Secondly, God’s laws – His character, who He is – are the path (verse 45, “and I shall walk in a wide place, for I have sought your precepts”) are the path to the full flourishing of God’s blessings. I worded that intentionally. God’s blessings are flourishing.

But what are God’s blessings?

And this is a question that trips up many Believers (throughout Church history). How do we define flourishing?

For the Psalmist, the answer is found in who God is. In his salvation and in His law.

First and foremost, God is the blessing. Through our union with Christ, we get God. “and you are Christ’s, and Christ is God’s.” Flourishing (eschatologically and in the here and now) is inseparable from our union with Christ and the blessings of being able to call God our Father.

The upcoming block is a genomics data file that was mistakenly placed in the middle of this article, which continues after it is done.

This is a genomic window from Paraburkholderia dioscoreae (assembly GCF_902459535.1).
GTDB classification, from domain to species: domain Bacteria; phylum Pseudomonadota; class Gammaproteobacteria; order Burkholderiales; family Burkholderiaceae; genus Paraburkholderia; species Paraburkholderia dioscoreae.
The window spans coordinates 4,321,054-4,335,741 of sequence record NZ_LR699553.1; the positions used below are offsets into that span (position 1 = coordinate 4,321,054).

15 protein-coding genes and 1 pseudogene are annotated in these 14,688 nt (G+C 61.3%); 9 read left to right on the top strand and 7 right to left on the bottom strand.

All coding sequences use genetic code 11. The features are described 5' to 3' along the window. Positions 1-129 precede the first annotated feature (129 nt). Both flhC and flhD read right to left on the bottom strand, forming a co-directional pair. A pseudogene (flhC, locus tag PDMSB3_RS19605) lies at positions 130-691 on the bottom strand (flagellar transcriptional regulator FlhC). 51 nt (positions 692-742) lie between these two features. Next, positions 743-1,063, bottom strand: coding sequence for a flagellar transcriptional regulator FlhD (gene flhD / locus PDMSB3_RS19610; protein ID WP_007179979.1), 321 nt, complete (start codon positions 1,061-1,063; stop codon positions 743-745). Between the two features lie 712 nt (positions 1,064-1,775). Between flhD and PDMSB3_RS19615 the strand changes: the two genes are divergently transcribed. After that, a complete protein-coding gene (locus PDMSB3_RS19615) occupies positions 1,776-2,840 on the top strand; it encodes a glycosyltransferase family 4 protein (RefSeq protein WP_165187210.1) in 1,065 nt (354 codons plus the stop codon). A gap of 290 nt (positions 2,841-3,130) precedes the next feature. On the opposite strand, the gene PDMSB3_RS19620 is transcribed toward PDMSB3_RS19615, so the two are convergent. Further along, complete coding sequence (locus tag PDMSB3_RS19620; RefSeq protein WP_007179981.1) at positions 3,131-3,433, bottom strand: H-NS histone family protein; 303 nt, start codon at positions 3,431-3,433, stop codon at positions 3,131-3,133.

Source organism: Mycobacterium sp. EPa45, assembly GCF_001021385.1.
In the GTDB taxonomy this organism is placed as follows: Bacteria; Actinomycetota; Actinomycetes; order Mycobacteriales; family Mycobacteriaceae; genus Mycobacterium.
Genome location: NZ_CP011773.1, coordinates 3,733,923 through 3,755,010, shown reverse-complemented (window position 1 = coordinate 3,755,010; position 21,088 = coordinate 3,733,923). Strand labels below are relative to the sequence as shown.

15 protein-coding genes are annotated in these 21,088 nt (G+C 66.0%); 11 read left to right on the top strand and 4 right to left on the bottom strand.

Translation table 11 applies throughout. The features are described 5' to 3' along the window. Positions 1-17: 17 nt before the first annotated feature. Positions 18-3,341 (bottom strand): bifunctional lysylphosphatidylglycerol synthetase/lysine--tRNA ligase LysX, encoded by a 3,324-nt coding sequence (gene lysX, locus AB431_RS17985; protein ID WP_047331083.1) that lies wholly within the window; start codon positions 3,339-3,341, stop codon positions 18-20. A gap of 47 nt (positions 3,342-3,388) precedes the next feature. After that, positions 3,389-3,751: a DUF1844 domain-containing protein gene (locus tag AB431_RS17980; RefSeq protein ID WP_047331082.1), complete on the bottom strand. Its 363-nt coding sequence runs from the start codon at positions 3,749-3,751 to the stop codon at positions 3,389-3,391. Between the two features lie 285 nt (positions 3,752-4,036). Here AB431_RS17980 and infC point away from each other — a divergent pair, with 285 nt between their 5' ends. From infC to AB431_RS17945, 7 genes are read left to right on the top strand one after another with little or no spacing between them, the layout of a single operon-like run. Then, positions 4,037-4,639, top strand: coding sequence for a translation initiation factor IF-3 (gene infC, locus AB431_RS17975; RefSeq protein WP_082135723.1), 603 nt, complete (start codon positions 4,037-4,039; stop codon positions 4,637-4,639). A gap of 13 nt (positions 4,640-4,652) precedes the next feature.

One of my favorite songs is “Where the Streets Have No Name” by U2. And there is some confusion about its meaning. Some people believe it’s about heaven. It might be. It definitely has themes that echo of the eternal Rest. Bono is fairly cagey when talking about what his songs are about, and he says different things in different interviews. But he has revealed that he began writing the song while U2 was doing aid work in Ethiopia.

Going into the experience, the band believed that they had something to give. They were there to “save” the oppressed. But what they found was the exact opposite.

While joining in the corporate worship of a church in a refugee camp, Bono and his bandmates were ashamed to realize that they didn’t really understand God’s blessings. They assumed that their riches, privilege, and fame were blessings. The things they had accumulated, the trappings of the here and now – “Look at how God has so richly blessed us!”